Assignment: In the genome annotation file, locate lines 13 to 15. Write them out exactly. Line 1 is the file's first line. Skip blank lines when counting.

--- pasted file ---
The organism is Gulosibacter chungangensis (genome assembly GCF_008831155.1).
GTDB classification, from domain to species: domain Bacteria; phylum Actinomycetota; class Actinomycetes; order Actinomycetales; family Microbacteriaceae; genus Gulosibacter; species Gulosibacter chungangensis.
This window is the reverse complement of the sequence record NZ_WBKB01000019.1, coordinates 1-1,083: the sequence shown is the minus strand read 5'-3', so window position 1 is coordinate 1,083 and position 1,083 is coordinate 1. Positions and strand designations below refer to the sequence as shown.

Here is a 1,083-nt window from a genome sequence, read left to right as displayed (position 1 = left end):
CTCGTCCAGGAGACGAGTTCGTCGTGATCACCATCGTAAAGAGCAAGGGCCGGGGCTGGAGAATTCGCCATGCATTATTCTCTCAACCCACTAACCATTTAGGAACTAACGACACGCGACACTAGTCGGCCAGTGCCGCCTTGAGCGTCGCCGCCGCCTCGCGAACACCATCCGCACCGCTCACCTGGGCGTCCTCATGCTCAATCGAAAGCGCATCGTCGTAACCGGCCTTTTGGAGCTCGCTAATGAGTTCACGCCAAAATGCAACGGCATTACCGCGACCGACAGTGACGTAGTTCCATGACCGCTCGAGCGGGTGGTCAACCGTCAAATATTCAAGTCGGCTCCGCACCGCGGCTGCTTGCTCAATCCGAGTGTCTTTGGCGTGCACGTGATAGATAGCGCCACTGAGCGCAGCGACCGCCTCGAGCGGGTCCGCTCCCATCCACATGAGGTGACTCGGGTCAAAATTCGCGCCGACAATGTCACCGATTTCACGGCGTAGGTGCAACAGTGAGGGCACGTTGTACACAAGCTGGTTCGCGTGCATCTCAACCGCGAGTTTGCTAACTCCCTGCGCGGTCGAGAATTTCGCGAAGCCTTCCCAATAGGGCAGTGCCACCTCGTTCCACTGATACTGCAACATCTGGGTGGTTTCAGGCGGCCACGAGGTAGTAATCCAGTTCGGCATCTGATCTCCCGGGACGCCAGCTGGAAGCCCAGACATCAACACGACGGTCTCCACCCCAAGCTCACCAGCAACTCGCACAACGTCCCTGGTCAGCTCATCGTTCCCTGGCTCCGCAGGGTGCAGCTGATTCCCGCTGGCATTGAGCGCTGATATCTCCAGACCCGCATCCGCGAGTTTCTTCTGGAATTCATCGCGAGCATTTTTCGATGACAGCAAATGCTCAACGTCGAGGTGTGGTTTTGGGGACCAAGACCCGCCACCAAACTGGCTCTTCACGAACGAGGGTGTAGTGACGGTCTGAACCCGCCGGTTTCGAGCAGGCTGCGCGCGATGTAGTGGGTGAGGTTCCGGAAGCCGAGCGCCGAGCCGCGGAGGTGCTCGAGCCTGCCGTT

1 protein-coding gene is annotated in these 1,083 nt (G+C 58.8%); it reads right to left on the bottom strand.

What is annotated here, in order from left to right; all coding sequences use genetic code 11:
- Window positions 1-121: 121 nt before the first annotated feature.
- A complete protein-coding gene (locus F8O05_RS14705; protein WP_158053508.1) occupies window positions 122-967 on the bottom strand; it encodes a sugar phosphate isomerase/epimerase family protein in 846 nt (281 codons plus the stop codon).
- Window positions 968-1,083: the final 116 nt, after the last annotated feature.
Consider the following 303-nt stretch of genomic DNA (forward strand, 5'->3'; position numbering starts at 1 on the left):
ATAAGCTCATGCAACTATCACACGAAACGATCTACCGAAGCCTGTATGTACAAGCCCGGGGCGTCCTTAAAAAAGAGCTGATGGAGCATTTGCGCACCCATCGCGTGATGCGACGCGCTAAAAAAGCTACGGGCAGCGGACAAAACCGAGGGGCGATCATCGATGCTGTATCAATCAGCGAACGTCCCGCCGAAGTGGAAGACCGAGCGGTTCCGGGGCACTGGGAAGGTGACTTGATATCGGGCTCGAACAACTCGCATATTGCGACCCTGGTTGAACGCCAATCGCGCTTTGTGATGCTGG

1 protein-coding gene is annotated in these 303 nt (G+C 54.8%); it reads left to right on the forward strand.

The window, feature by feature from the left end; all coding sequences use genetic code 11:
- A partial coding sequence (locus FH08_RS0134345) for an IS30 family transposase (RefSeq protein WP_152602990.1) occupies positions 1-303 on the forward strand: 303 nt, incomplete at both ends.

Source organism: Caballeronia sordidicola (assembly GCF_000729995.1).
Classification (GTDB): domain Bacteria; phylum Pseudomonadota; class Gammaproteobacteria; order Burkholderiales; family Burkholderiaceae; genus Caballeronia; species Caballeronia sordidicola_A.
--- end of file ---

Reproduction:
1 protein-coding gene is annotated in these 303 nt (G+C 54.8%); it reads left to right on the forward strand.

The window, feature by feature from the left end; all coding sequences use genetic code 11:
- A partial coding sequence (locus FH08_RS0134345) for an IS30 family transposase (RefSeq protein WP_152602990.1) occupies positions 1-303 on the forward strand: 303 nt, incomplete at both ends.